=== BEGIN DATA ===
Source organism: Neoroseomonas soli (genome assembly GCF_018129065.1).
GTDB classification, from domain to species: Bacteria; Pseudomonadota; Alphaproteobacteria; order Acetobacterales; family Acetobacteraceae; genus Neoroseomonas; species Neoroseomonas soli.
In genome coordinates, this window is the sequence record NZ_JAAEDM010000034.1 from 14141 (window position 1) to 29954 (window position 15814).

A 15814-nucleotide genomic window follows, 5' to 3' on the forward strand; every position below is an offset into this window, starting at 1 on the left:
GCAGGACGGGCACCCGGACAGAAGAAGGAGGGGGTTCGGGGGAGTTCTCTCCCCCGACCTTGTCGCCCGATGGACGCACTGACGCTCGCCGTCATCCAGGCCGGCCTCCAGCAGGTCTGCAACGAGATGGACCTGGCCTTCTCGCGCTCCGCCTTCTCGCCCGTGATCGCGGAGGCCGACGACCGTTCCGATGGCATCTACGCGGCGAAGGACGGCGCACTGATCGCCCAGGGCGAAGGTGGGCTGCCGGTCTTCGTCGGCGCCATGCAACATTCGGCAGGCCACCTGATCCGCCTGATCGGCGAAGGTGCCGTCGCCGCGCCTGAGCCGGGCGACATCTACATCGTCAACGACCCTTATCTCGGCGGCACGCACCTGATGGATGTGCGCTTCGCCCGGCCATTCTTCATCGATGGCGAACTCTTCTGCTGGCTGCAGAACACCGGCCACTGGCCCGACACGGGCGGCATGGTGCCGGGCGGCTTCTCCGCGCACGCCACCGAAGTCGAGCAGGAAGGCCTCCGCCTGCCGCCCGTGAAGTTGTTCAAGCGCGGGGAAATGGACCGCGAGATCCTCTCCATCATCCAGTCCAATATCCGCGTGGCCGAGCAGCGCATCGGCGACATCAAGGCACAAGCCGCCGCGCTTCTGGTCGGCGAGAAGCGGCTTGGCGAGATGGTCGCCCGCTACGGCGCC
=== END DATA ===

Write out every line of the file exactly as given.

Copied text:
Source organism: Neoroseomonas soli (genome assembly GCF_018129065.1).
GTDB classification, from domain to species: Bacteria; Pseudomonadota; Alphaproteobacteria; order Acetobacterales; family Acetobacteraceae; genus Neoroseomonas; species Neoroseomonas soli.
In genome coordinates, this window is the sequence record NZ_JAAEDM010000034.1 from 14141 (window position 1) to 29954 (window position 15814).

A 15814-nucleotide genomic window follows, 5' to 3' on the forward strand; every position below is an offset into this window, starting at 1 on the left:
GCAGGACGGGCACCCGGACAGAAGAAGGAGGGGGTTCGGGGGAGTTCTCTCCCCCGACCTTGTCGCCCGATGGACGCACTGACGCTCGCCGTCATCCAGGCCGGCCTCCAGCAGGTCTGCAACGAGATGGACCTGGCCTTCTCGCGCTCCGCCTTCTCGCCCGTGATCGCGGAGGCCGACGACCGTTCCGATGGCATCTACGCGGCGAAGGACGGCGCACTGATCGCCCAGGGCGAAGGTGGGCTGCCGGTCTTCGTCGGCGCCATGCAACATTCGGCAGGCCACCTGATCCGCCTGATCGGCGAAGGTGCCGTCGCCGCGCCTGAGCCGGGCGACATCTACATCGTCAACGACCCTTATCTCGGCGGCACGCACCTGATGGATGTGCGCTTCGCCCGGCCATTCTTCATCGATGGCGAACTCTTCTGCTGGCTGCAGAACACCGGCCACTGGCCCGACACGGGCGGCATGGTGCCGGGCGGCTTCTCCGCGCACGCCACCGAAGTCGAGCAGGAAGGCCTCCGCCTGCCGCCCGTGAAGTTGTTCAAGCGCGGGGAAATGGACCGCGAGATCCTCTCCATCATCCAGTCCAATATCCGCGTGGCCGAGCAGCGCATCGGCGACATCAAGGCACAAGCCGCCGCGCTTCTGGTCGGCGAGAAGCGGCTTGGCGAGATGGTCGCCCGCTACGGCGCC